The Long Game ~ Guest Contributor, Loy Warren
As a kid, I loved baseball. My home town, Kansas City, had a professional team — the Athletics. The A’s spent 10 years in KC but never had a winning season. But, they were my team. On the sandlot every day of the summer, my friends and I would pretend to be one of our favorite players on the team.
Baseball has a long season..162 games over six months. A winning streak can turn a season around. More than that, a team can have a history that propels them from losers to winners over several years. Still a KC baseball fan, I watched in amazement as the Royals went from bad to best over several years by developing a skilled team, winning the World Series handily in 2015.
Life is a Long Game. We forget this in our instant-gratification, instant-internet-order-expedited-delivery, quick-pill-fix culture. Everything we do is NOW. I work in a global business where clients expect response to electronic requests immediately, day or night. We respond immediately to our smartphones when we get an alert, multiple times an hour. But, in reality, the most important things in life take years to develop or recover. There are few exceptions to this. When we consider marriage and family we must think beyond instant gratification and quick fixes. This is a reality I could not accept as a young father with a rebellious teenager. But, 20 years later I can father with compassion an adult child who struggles under the consequences of her life choices.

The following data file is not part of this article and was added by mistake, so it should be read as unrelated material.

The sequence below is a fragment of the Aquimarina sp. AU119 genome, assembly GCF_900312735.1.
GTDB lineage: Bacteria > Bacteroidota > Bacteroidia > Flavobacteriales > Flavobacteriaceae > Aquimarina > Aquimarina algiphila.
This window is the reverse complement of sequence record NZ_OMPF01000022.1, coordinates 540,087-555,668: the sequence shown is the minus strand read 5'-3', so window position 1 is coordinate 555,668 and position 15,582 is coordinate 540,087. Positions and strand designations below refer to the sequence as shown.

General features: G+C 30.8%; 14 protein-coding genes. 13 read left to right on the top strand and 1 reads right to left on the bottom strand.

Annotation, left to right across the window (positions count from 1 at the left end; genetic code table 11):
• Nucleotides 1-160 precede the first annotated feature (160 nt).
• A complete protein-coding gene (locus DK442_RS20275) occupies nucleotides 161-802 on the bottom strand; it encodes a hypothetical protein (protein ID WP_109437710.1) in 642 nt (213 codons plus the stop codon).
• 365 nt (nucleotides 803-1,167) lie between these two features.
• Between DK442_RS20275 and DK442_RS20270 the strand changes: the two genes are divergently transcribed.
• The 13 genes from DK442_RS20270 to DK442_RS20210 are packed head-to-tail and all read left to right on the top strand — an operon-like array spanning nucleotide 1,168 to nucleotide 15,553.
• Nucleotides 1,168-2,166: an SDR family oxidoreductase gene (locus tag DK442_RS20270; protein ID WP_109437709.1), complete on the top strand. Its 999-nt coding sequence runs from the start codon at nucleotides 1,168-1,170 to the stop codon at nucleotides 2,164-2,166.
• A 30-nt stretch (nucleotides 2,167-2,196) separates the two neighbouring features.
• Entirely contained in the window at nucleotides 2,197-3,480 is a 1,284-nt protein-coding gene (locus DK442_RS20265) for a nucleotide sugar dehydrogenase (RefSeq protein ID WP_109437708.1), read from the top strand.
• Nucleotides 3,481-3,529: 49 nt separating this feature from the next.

Work and career have taken a dramatic turn in our culture as we move from generation to generation. I do not blame younger folks for being opportunistic and changing jobs, even careers frequently. The situation was created by multiple factors including the short term profit motives of major corporations. I do acknowledge that it IS, and we should thoughtfully consider how to approach vocation with long term goals in mind. In my own vocation real success occurs as groups of people create committed networks within their employers rather than just acting like selfish individuals.
This brings me to the core idea of Life as a Long Game. Committed relationships. This very idea was exploded by the surge of baby-boom me-ism in the 1970s. Marriage, family, church, work have all suffered from selfish individualism. The Cultural Well is still poisoned by the toxin of ME.
Healing occurs when individuals, energized by faith principles, choose to commit to the best interests of the other. Standing beside someone over time even when it is inconvenient changes me and the person or group I want to partner with. Life together is The Long Game.
Loy Warren is an Engineer, student of theology, husband of one life-long love, father, and grandfather trying to be righteous and make a difference for the Kingdom of God.